Sparkling Wine

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Sparkling Wine

The most well known types of sparkling wine are Champagne, Cava, and Prosecco. There are also four levels of sweetness. The level of sweetness of the wine will be printed directly on the bottle. They are as follows:

Extra-Brut: This is the driest kind of sparkling wine you can buy. In this type of sparkler, the yeast has eaten absolutely all of the sugar, so there is a complete absence of it in the wine.

Brut: This is the most popular type of sparkling wine. The wine is dry, but there is just a hint of sweetness. In this sparkler, the winemaker stopped the fermentation process just before the yeast ate all of the sugar, leaving a tiny amount behind in the wine. Champagne is the most common sparkler to be labeled Brut.

Extra Dry: This type of sparkler is dry, but not as dry as Brut or Extra-Brut, meaning it retains a slight sweetness. It’s not sugary sweet, although they are noticeably sweeter than Brut wines. Prosecco is most often Extra Dry.

Demi-sec: This is a sweet sparkling wine. One would usually drink Demi-sec with dessert, as there is a prevalent amount of noticeable sugar.

As you probably know Champagne comes solely from the Champagne region of northeastern France. It’s made from any or all of three grapes: Pinot Noir, Pinot Meunier and Chardonnay. It gets fizzy via a labor-intensive process called méthode Champenoise: First, a winemaker ferments grape juice into base wine, which is still, just like any other wine. That wine is bottled with sugar and yeast, then closed up to ferment a second time. Since the bottle is sealed, carbon dioxide produced during that second fermentation dissolves into the wine, making it sparkle.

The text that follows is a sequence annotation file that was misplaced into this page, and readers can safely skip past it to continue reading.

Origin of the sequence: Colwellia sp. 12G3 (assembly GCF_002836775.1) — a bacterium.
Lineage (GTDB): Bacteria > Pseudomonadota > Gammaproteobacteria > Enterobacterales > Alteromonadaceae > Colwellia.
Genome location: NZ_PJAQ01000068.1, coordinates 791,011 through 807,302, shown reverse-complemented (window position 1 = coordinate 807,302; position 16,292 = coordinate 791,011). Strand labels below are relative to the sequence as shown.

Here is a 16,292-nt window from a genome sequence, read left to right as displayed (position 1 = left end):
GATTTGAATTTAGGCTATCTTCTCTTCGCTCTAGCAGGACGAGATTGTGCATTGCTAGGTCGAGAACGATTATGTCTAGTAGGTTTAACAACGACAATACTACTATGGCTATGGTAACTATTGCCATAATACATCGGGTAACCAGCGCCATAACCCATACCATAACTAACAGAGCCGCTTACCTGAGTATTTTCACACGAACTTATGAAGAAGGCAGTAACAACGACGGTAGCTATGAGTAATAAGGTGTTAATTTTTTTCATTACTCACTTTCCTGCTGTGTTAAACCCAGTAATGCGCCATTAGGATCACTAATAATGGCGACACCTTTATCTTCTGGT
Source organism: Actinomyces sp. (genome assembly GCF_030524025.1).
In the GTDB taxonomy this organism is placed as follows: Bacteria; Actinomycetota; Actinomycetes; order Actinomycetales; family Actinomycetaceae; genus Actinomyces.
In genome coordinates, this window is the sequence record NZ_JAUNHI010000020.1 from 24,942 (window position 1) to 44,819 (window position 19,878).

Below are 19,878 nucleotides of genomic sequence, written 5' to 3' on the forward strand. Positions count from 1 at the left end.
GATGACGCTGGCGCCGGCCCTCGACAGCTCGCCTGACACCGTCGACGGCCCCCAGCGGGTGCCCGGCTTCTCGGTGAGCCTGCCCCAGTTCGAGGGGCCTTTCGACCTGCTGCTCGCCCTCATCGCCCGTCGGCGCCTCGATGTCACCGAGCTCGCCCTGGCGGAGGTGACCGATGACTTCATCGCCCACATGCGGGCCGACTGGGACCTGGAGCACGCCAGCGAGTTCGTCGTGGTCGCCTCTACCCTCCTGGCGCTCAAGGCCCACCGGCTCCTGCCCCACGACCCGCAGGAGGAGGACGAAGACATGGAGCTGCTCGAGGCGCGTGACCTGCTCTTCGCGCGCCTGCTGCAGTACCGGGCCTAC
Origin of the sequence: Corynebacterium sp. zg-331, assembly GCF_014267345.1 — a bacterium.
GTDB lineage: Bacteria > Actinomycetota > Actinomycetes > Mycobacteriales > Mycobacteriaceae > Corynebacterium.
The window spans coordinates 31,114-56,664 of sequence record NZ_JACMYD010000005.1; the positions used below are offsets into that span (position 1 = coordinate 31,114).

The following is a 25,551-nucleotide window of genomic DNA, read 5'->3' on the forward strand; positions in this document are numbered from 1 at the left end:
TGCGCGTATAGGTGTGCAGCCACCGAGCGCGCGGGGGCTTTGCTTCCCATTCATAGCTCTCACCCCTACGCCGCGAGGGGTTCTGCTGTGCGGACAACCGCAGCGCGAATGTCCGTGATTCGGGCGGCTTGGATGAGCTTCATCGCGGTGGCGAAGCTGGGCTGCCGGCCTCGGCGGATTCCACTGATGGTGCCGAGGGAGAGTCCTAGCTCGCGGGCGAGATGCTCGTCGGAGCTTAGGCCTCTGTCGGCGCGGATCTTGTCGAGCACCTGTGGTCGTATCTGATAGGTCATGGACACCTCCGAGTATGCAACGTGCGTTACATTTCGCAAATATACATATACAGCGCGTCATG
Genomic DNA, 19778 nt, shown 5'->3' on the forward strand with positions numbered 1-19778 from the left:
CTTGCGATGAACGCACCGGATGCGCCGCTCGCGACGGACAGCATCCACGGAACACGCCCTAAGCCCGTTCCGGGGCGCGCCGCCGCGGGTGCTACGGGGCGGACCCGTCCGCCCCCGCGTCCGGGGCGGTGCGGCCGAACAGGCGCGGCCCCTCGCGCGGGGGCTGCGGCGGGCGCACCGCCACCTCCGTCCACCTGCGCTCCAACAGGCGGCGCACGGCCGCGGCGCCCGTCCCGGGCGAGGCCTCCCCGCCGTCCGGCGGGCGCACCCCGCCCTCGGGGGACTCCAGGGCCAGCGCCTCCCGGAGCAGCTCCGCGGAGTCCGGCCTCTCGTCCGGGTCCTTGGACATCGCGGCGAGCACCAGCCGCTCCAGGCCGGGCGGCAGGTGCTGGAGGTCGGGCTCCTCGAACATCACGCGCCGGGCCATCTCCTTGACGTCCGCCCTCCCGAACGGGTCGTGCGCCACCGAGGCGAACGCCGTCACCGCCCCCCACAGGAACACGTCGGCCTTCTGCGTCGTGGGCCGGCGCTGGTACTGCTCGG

While that’s happening, the bottles are gradually tipped forward so that the lees (dead yeast and sediment) collects in the bottle’s neck. Winemaker’s flash-freeze the bottle’s neck, remove the cap and a plug of lees pops out. Before it’s corked, each bottle is spiked with the dosage—a mixture of sugar and wine that determines the bottle’s final level of sweetness. Common flavor descriptors include yeast and brioche.

Cava is Spain’s most popular sparkling wine and it undergoes the exact same production process as Champagne. Upward of 95 percent of Cava is produced in Catalonia in northeastern Spain, and the most common grapes are Macabeu, Parellada and Xarello. However, some Cavas may also include Chardonnay, Pinot Noir, Garnacha and Monastrell. More frequently than is the case with Champagne, Cava’s flavors can veer toward earthy.

Prosecco comes from the Veneto region of northeastern Italy, where it’s made from a grape varietal now known as Glera (which, confusingly, used to be called Prosecco). Unlike Champagne or Cava, Prosecco’s secondary fermentation occurs in tanks rather than individual bottles. This process, known as charmat, is cheaper and faster than the méthode Champenoise.
Prosecco tends to be sweeter than the average Champagne or Cava, and its flavors are usually simpler and fruitier.

Use this information to help choose the sparkling wine that is right for you.

Wine Buyer